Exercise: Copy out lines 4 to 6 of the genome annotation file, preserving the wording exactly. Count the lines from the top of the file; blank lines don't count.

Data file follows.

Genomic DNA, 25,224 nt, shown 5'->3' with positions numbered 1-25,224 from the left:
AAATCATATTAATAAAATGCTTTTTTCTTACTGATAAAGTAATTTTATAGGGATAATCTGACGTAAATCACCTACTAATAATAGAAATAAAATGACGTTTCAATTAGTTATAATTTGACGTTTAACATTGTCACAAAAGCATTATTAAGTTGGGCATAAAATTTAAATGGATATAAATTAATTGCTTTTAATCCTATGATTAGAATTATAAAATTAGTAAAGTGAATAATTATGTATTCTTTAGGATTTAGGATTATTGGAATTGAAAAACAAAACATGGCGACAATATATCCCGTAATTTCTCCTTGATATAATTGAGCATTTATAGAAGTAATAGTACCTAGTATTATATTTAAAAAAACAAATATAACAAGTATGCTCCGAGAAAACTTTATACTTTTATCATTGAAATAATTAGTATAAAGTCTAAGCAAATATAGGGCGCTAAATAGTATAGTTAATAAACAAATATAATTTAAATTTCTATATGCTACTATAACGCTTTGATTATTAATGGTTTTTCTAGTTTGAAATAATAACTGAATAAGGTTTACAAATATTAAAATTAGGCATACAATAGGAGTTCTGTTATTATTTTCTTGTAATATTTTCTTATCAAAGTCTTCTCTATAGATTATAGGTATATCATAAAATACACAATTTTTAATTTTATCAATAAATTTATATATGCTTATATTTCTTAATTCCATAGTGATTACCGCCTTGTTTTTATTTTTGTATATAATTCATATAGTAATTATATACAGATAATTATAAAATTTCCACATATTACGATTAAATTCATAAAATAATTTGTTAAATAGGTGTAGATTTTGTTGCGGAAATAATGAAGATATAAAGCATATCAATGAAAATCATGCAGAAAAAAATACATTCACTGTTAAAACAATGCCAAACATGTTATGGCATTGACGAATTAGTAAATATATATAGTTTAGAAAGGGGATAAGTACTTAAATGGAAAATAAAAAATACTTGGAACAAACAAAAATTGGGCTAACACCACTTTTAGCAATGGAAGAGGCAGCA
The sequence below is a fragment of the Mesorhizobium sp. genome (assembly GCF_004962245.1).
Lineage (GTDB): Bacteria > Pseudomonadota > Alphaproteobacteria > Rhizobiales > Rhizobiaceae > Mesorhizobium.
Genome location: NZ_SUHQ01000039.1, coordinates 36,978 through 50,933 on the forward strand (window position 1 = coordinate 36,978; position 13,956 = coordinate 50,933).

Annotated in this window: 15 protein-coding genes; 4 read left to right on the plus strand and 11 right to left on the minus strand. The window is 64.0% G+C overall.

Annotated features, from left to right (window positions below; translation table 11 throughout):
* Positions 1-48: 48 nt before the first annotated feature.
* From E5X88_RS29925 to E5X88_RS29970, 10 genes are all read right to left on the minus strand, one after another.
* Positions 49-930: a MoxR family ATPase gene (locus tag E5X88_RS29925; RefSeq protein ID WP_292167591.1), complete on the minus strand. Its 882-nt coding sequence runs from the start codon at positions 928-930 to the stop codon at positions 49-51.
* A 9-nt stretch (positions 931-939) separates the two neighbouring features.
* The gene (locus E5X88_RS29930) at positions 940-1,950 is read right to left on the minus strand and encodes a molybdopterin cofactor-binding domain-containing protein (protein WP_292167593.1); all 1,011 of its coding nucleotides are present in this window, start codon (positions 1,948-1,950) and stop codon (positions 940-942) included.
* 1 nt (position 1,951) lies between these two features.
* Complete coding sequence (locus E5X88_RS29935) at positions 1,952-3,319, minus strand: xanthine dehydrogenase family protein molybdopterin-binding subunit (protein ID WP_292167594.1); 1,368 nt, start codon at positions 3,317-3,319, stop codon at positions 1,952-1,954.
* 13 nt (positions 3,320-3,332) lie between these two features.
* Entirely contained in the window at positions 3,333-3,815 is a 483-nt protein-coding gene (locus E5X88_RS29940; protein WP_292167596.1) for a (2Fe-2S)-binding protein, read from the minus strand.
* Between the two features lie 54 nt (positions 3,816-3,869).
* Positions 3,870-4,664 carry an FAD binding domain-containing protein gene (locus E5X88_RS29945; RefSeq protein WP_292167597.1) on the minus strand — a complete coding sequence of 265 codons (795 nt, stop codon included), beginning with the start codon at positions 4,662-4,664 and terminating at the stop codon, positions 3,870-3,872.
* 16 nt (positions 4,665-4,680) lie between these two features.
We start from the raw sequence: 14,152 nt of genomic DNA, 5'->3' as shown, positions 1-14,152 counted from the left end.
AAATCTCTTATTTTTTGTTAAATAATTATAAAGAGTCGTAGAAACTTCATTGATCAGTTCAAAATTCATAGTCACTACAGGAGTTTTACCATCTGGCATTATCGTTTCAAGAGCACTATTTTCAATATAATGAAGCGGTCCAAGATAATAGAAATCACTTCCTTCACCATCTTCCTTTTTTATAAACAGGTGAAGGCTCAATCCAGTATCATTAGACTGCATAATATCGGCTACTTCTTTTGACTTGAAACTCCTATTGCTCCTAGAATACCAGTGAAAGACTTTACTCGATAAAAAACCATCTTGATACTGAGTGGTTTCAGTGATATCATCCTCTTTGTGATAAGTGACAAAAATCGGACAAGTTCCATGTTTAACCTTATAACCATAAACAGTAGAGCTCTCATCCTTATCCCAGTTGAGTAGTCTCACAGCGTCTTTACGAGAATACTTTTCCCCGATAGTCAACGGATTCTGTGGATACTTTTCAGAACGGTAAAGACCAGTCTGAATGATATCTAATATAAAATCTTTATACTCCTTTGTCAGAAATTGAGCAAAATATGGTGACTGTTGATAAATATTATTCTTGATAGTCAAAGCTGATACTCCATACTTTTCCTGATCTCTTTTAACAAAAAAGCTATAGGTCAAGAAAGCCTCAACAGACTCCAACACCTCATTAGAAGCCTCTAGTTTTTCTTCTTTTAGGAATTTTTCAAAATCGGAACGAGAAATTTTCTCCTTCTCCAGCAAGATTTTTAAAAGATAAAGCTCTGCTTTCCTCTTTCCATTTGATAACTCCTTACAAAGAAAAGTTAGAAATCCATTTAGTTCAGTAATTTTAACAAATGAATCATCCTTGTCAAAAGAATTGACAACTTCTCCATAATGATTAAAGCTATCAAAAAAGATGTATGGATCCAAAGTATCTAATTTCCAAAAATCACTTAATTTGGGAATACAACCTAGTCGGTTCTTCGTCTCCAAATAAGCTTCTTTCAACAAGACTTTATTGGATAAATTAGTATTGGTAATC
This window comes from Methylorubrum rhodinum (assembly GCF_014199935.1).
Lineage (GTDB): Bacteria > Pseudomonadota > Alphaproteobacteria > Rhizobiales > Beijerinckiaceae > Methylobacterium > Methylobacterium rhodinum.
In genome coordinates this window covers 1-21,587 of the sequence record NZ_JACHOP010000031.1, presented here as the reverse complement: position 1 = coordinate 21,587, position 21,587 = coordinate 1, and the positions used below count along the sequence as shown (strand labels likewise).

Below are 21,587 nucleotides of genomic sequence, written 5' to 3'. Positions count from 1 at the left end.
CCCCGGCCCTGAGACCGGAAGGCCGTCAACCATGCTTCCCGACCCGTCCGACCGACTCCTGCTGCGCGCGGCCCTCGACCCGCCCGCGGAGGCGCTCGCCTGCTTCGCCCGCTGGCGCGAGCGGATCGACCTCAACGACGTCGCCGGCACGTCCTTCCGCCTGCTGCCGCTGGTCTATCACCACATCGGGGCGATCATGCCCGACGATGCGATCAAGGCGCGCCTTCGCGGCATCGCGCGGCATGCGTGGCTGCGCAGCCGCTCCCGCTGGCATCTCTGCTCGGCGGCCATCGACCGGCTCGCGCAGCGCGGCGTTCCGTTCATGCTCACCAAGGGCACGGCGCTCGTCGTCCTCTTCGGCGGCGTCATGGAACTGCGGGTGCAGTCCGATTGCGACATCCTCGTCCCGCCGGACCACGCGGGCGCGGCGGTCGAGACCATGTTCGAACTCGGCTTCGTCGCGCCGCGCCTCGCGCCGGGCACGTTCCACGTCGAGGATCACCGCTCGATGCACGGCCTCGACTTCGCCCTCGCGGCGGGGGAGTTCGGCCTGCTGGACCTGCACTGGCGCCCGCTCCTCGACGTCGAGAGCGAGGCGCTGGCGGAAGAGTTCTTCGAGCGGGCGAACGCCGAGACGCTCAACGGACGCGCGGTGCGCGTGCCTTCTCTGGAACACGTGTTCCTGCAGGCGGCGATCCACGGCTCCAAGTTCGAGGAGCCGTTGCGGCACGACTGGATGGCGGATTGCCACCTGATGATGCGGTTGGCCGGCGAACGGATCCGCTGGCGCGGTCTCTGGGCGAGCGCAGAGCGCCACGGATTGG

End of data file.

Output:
Lineage (GTDB): Bacteria > Pseudomonadota > Alphaproteobacteria > Rhizobiales > Rhizobiaceae > Mesorhizobium.
Genome location: NZ_SUHQ01000039.1, coordinates 36,978 through 50,933 on the forward strand (window position 1 = coordinate 36,978; position 13,956 = coordinate 50,933).

Annotated in this window: 15 protein-coding genes; 4 read left to right on the plus strand and 11 right to left on the minus strand. The window is 64.0% G+C overall.